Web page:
Poor Marilyn Monroe. What did she ever do to end up the object of such absurd debasement in Anne Carson’s “Norma Jeane Baker of Troy,” which had its world premiere Tuesday at the Shed, the new cultural center at New York’s Hudson Yards? Carson’s opaque new play with a score by Paul Clark is performed in the Shed’s Griffin Theater, which has the immediate distinction of being one of the least intimate Off Broadway spaces in New York City. It seats only 500 but makes the Little Shubert feel downright cozy.
Now for the other news. I attend close to 200 productions of plays, musicals and operas a year. Never have I seen so many walk-outs in 90 minutes (the running time of “Norma Jeane”) as I did at a preview of Carson’s play. The impatience of the remaining theatergoers resulted in the collective mortal sin of several cellphones being lit up during the performance. Who can blame people for wanting to know when their 90 minutes of purgatory is up?
Carson takes Euripides’s tragedy “Helen” and puts Marilyn Monroe at the center of the battle, even though in “Norma Jeane” neither Helen nor Marilyn ever goes to Troy. “It was a cloud that went to Troy,” we are told. Indeed, men throughout history have had a way of blaming women for everything. Carson’s constant feminist refrain is “It’s a disaster to be a girl.” The line is repeated often as if to blot out Rodgers & Hammerstein’s offensive “I enjoy being a girl.”
Ben Whishaw plays Marilyn/Norma Jeane, or rather he plays a young man in suit and tie (costumes by Sussie Juhlin-Wallen) who dictates a modern update of the Euripides play to a stenographer (Renee Fleming) on New Year’s Eve, 1963. The two of them sit at desks in a very film noir office (set by Alex Eales, the minimal lighting by Anthony Doran) before Whishaw begins to dress up like Marilyn Monroe in “The Seven Year Itch,” complete with her signature white halter-top dress and ukulele. Ukulele? Maybe Whishaw’s drag persona borrows it from Sugar in “Some Like It Hot,” but then, inconsistency is Carson’s trademark.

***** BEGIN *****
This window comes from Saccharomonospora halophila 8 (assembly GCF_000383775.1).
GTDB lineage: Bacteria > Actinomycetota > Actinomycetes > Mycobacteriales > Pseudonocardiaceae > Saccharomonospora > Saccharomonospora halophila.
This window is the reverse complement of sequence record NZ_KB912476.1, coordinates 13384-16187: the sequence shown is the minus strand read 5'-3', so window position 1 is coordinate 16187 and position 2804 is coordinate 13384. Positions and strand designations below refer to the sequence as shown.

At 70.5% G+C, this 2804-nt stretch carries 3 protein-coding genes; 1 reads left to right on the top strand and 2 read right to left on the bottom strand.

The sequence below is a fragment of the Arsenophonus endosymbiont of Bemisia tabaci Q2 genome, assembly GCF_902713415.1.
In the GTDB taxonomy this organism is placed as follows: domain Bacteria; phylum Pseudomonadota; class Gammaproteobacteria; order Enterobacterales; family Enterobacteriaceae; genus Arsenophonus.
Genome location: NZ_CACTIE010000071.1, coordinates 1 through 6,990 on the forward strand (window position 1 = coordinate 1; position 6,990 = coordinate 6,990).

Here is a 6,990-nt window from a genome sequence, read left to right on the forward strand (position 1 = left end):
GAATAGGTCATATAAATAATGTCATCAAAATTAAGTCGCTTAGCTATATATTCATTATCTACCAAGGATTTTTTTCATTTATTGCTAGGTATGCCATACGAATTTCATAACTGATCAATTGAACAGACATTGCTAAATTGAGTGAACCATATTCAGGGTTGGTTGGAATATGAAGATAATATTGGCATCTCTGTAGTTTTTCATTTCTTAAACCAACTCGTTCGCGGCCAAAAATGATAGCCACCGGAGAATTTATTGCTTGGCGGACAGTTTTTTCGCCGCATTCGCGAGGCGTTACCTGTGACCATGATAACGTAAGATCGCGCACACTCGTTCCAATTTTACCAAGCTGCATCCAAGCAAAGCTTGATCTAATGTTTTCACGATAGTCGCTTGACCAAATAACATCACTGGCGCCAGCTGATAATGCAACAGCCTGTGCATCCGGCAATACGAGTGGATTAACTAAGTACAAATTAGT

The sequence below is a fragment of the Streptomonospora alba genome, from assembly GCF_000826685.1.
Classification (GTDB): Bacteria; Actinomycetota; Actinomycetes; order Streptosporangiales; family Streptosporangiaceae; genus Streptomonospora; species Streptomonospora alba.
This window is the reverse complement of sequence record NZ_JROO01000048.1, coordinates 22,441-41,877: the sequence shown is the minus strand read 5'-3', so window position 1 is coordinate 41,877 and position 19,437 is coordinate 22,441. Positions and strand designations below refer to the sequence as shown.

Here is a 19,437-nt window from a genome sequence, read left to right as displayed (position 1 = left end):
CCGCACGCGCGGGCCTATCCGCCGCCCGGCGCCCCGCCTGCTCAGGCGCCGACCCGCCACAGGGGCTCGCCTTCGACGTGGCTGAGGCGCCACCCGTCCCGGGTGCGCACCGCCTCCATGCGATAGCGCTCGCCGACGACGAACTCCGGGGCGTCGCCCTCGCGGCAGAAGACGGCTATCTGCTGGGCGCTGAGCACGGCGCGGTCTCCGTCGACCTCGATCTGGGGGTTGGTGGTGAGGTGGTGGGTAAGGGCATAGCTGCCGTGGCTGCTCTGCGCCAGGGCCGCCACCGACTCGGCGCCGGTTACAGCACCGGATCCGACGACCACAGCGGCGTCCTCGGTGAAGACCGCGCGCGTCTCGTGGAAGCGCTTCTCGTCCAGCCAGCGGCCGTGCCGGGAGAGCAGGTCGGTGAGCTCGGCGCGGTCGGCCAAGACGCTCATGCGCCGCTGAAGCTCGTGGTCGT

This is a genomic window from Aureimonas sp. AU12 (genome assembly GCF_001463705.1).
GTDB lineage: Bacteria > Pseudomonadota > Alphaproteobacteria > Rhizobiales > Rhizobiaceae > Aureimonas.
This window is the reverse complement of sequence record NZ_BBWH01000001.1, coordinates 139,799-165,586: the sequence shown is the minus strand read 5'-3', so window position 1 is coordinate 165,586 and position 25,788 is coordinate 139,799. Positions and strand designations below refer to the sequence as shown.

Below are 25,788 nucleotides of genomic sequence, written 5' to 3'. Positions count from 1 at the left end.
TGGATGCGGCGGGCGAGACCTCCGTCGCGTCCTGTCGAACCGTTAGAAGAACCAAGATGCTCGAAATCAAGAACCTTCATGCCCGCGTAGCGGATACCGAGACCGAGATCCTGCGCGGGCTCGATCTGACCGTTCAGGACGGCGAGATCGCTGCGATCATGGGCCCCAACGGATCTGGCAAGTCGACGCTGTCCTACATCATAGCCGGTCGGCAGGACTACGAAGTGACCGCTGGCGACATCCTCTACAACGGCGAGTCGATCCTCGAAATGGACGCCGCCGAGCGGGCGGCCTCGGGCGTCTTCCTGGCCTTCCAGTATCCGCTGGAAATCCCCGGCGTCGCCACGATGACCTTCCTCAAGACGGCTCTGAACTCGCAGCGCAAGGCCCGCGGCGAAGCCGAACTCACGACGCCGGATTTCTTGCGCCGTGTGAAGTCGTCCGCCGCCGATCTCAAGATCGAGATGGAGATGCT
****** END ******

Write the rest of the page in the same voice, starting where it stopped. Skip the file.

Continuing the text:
Whishaw’s young man first mentions Marilyn in her preproduction days on “Clash by Night” where MGM is helping to wage the battle of Troy — even though RKO released Fritz Lang’s 1952 classic.
Whishaw often dictates that Marilyn “enter as Truman Capote” before imitating that writer’s high-pitched voice. This Marilyn also has a young daughter, Hermione, which is also the name of Helen’s long-lost daughter. Marilyn’s Hermione lives in New York City, and occasionally Pearl Bailey makes an appearance there.
Less clear is a man named Arthur. Is this Arthur Miller? Even though Carson never gives the man’s last name, I assume it is the playwright because Whishaw’s Marilyn tells her psychiatrist that she isn’t attracted to Arthur’s buttocks; they remind her of an Asian boy’s and her shrink is into Asian boys and maybe his (the shrink’s) interest will rub off on her (Monroe) so she’ll then be aroused by her third and final husband (Miller). Why does this strange interlude in “Norma Jeane” bring to mind Arthur Miller? Because in his play “After the Fall” the Monroe character accuses the Miller character of wearing tight pants to show off his butt to attract homosexuals. OK, you think of a better explanation.
Fleming’s stenographer tells us that whenever reporters (male, most likely) did phone interviews with Marilyn, they always asked, “What do you have on?” and she always replied, “Nothing but the radio.” Actually, Marilyn said that once: When asked “what she had on” for the famous nude photo shoot that launched Playboy.
Carson plays slow and loose with the Monroe legend, and in press materials, she connects her subject to the #MeToo movement. #WhatAgain? is more like it. Why the playwright leaves out the Kennedy brothers is anyone’s guess.
Paul Clark has written some bluesy music for Fleming to sing, and she sounds ravishing — that is, when Whishaw’s prerecorded speaking voice isn’t competing with her vocals. Near the end of “Norma Jeane,” Fleming drops her stenographer role and essentially ends up writing the young man’s play. Whishaw’s Marilyn is now too zonked out on pills and champagne to make sense, which had never been the character’s strong suit. Women (Fleming and Carson) are finally telling women’s stories after Euripides, Arthur Miller, Truman Capote, Fritz Lang and a drag queen have made such a muck of them.
Whishaw’s imitation of Capote is very convincing. Regarding his Marilyn, she can best be described as Tony Perkins in a blond wig near the end of “Psycho.”
Katie Mitchell directs the mass confusion on stage.